The key to this play is fear. Joseph is worried about Hilton’s ability to burn him on a go route and so he overcompensates by giving Hilton far too much room to work underneath. Hilton isn’t the biggest receiver and therefore being able to use the threat of his speed to keep cornerbacks off him is a great skill that he can continue to develop. Hilton shows subtle but significant skills in this play that shows he can be a productive receiver in the short passing game. He sells the go route with his body language, runs a crisp route and comes back to the ball. Nothing spectacular, but in an area of the field with little room to move receivers must develop the smaller skills in able to be effective. Hilton is doing that.
In this next play, the cornerback takes a completely opposite approach to defending the young speedster. Husain Abdullah is playing up tight in press man coverage, hoping to overpower the smaller receiver. Hilton is lined up in the inside left slot position and is running a stick route. Abdullah makes immediate contact with Hilton and it seems for a second he’ll affect the Colts receivers’ route. However, Hilton sticks his foot in the ground, sharply turning out to his left and uses his hands to smartly disengage with the Chiefs cornerback. Abdullah is thrown away from Hilton, who finishes his route and even makes a great adjustment to the ball which is thrown behind him.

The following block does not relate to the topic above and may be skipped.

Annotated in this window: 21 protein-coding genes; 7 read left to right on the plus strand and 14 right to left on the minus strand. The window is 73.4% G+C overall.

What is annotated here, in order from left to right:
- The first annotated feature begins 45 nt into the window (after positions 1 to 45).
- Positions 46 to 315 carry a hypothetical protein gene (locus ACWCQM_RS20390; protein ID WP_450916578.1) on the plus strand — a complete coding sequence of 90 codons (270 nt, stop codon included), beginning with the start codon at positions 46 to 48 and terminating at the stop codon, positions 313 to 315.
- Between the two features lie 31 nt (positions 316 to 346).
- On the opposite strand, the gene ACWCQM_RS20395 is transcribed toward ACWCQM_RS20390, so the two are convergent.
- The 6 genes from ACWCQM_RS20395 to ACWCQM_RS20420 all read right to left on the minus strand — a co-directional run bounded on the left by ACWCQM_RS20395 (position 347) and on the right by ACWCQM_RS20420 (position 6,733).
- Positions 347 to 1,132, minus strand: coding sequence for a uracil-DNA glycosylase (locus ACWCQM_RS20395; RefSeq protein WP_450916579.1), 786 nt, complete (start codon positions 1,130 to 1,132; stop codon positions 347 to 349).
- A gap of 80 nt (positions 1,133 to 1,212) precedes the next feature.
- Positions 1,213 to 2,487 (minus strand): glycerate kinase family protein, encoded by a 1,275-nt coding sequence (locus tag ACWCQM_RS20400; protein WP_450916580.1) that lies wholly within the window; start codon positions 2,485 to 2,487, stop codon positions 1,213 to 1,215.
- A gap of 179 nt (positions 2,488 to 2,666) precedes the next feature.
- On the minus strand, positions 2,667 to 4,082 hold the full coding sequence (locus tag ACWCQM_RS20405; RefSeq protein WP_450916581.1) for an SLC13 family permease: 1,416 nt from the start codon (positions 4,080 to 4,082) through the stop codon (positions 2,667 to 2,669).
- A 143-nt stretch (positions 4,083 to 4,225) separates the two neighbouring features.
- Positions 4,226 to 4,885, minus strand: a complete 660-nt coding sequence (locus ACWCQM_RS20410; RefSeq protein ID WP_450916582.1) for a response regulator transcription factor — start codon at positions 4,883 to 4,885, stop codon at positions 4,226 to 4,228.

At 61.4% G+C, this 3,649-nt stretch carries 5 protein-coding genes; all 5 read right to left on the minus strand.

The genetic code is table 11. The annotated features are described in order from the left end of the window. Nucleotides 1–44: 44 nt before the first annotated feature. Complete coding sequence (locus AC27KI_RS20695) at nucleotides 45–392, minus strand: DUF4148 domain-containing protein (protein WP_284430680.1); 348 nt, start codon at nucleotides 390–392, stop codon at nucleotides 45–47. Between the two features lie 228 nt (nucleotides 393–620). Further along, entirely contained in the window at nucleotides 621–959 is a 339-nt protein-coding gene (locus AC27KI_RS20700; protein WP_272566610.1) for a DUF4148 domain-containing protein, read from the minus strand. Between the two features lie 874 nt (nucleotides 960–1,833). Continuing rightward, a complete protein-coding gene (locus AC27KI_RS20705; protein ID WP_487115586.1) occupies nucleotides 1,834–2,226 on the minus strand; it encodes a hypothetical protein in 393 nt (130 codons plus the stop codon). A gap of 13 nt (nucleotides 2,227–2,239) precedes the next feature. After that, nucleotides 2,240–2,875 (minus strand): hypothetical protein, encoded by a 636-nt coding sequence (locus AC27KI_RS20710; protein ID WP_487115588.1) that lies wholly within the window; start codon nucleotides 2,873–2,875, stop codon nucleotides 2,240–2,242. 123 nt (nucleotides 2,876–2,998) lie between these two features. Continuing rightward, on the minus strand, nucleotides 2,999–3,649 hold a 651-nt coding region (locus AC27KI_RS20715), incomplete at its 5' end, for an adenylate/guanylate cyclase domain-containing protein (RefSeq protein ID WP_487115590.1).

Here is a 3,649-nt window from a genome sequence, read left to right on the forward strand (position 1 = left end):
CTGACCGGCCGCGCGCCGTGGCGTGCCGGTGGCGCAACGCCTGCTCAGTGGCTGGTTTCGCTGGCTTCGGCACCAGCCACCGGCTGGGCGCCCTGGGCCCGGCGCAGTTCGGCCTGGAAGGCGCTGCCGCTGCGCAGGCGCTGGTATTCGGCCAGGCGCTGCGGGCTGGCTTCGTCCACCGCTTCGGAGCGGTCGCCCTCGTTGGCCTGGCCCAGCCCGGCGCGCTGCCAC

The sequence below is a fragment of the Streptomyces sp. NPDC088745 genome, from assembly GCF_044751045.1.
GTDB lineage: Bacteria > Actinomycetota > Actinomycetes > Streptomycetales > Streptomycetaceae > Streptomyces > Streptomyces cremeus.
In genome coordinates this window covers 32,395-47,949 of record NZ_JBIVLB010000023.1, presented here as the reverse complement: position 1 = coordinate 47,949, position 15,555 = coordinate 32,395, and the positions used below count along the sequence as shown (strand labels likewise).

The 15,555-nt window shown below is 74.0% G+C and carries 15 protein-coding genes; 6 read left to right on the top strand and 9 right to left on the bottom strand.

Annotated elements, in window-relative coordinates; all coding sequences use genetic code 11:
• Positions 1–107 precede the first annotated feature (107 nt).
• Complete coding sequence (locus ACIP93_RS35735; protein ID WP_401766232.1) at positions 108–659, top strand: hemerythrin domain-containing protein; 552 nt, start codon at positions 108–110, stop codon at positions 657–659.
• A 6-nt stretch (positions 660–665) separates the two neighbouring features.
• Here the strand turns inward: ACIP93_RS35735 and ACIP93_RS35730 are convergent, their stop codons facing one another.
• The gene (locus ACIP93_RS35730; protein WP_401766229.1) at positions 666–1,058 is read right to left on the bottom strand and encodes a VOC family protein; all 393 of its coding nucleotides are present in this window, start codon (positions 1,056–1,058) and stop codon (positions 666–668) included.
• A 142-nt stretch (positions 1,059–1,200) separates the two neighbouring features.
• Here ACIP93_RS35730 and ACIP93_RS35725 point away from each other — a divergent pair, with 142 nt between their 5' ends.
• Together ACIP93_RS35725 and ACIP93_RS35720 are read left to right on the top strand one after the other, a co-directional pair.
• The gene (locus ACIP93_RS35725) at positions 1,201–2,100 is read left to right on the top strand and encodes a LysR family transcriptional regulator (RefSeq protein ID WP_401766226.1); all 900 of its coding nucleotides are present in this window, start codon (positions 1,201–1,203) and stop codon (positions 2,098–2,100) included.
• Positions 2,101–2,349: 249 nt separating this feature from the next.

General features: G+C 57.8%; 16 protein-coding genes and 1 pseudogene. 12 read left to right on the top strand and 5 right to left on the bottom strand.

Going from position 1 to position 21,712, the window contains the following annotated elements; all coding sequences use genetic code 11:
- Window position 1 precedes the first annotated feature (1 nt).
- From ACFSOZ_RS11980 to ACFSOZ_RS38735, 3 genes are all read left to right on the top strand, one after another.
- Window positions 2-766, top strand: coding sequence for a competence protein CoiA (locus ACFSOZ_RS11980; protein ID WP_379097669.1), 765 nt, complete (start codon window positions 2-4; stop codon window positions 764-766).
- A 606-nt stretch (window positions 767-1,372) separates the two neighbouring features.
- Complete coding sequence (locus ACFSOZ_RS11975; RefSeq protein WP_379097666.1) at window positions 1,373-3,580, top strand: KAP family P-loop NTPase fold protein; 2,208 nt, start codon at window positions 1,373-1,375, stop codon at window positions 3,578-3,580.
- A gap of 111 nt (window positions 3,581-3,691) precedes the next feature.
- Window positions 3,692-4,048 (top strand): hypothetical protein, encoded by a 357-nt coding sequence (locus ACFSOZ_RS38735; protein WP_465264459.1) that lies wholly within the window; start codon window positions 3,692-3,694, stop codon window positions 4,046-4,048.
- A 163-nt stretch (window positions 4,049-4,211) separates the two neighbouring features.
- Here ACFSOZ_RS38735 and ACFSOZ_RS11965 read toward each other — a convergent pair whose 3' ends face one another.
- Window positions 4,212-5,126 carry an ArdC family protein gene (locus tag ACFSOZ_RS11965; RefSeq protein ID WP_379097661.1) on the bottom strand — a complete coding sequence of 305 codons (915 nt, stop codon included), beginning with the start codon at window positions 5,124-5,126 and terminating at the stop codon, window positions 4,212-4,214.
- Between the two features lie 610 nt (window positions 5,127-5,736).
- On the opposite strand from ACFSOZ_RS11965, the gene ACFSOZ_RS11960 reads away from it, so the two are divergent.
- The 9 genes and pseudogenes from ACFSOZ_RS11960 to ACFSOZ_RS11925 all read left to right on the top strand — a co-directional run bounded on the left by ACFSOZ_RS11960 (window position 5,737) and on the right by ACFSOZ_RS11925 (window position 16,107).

Again these are just small things. Hilton sometimes does struggle with press coverage because of his small size, but as this play shows, he is more than capable of fighting through it. A combination of a great route and the well timed use of his hands make all the difference in this play for Hilton. He is able to produce in two very different forms of coverage in the shorter passing game and that makes him a much more versatile receiver.
The context of this play matters. Its 3rd and 2 on the opening drive of the game against the Texans. The Colts need a big catch to extend the drive as they famously struggled early on in games. Usually this would be Wayne’s area of expertise if not for his injury, but Hilton is able to do a great Wayne impression. Wayne beats people in simple ways. He runs such good routes that he doesn’t even give defenders a chance, and that’s what Hilton does on this play.